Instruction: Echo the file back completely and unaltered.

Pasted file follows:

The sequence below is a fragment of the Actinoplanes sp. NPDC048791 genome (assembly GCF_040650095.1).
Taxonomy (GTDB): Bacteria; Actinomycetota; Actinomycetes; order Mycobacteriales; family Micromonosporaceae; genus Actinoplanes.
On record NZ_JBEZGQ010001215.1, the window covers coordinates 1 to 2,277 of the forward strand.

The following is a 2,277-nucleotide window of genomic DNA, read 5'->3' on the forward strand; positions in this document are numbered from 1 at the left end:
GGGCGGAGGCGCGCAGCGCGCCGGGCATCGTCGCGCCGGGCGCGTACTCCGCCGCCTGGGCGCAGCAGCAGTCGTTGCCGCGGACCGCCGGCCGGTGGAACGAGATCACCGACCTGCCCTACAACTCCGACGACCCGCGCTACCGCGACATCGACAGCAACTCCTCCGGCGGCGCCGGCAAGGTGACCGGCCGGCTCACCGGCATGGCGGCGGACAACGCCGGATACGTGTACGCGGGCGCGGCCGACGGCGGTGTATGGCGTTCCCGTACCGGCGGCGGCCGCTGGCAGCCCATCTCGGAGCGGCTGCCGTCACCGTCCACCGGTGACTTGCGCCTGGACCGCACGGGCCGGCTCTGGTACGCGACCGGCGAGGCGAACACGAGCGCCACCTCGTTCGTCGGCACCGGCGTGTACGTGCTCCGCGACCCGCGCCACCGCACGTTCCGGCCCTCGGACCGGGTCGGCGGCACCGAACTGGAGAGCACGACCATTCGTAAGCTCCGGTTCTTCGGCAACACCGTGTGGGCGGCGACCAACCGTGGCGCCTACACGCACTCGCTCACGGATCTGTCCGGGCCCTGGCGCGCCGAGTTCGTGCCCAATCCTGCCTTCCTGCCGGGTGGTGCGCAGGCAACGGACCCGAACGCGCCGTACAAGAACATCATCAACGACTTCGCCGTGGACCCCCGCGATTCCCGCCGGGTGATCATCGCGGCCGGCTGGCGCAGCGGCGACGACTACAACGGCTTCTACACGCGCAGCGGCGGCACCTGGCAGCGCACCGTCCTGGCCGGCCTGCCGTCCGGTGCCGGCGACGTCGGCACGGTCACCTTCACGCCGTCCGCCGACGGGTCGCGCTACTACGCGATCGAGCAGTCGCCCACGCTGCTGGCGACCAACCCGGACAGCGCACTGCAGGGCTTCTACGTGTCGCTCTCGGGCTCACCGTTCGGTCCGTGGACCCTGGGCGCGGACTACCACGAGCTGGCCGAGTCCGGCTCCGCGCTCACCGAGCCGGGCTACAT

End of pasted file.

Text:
The sequence below is a fragment of the Actinoplanes sp. NPDC048791 genome (assembly GCF_040650095.1).
Taxonomy (GTDB): Bacteria; Actinomycetota; Actinomycetes; order Mycobacteriales; family Micromonosporaceae; genus Actinoplanes.
On record NZ_JBEZGQ010001215.1, the window covers coordinates 1 to 2,277 of the forward strand.

The following is a 2,277-nucleotide window of genomic DNA, read 5'->3' on the forward strand; positions in this document are numbered from 1 at the left end:
GGGCGGAGGCGCGCAGCGCGCCGGGCATCGTCGCGCCGGGCGCGTACTCCGCCGCCTGGGCGCAGCAGCAGTCGTTGCCGCGGACCGCCGGCCGGTGGAACGAGATCACCGACCTGCCCTACAACTCCGACGACCCGCGCTACCGCGACATCGACAGCAACTCCTCCGGCGGCGCCGGCAAGGTGACCGGCCGGCTCACCGGCATGGCGGCGGACAACGCCGGATACGTGTACGCGGGCGCGGCCGACGGCGGTGTATGGCGTTCCCGTACCGGCGGCGGCCGCTGGCAGCCCATCTCGGAGCGGCTGCCGTCACCGTCCACCGGTGACTTGCGCCTGGACCGCACGGGCCGGCTCTGGTACGCGACCGGCGAGGCGAACACGAGCGCCACCTCGTTCGTCGGCACCGGCGTGTACGTGCTCCGCGACCCGCGCCACCGCACGTTCCGGCCCTCGGACCGGGTCGGCGGCACCGAACTGGAGAGCACGACCATTCGTAAGCTCCGGTTCTTCGGCAACACCGTGTGGGCGGCGACCAACCGTGGCGCCTACACGCACTCGCTCACGGATCTGTCCGGGCCCTGGCGCGCCGAGTTCGTGCCCAATCCTGCCTTCCTGCCGGGTGGTGCGCAGGCAACGGACCCGAACGCGCCGTACAAGAACATCATCAACGACTTCGCCGTGGACCCCCGCGATTCCCGCCGGGTGATCATCGCGGCCGGCTGGCGCAGCGGCGACGACTACAACGGCTTCTACACGCGCAGCGGCGGCACCTGGCAGCGCACCGTCCTGGCCGGCCTGCCGTCCGGTGCCGGCGACGTCGGCACGGTCACCTTCACGCCGTCCGCCGACGGGTCGCGCTACTACGCGATCGAGCAGTCGCCCACGCTGCTGGCGACCAACCCGGACAGCGCACTGCAGGGCTTCTACGTGTCGCTCTCGGGCTCACCGTTCGGTCCGTGGACCCTGGGCGCGGACTACCACGAGCTGGCCGAGTCCGGCTCCGCGCTCACCGAGCCGGGCTACAT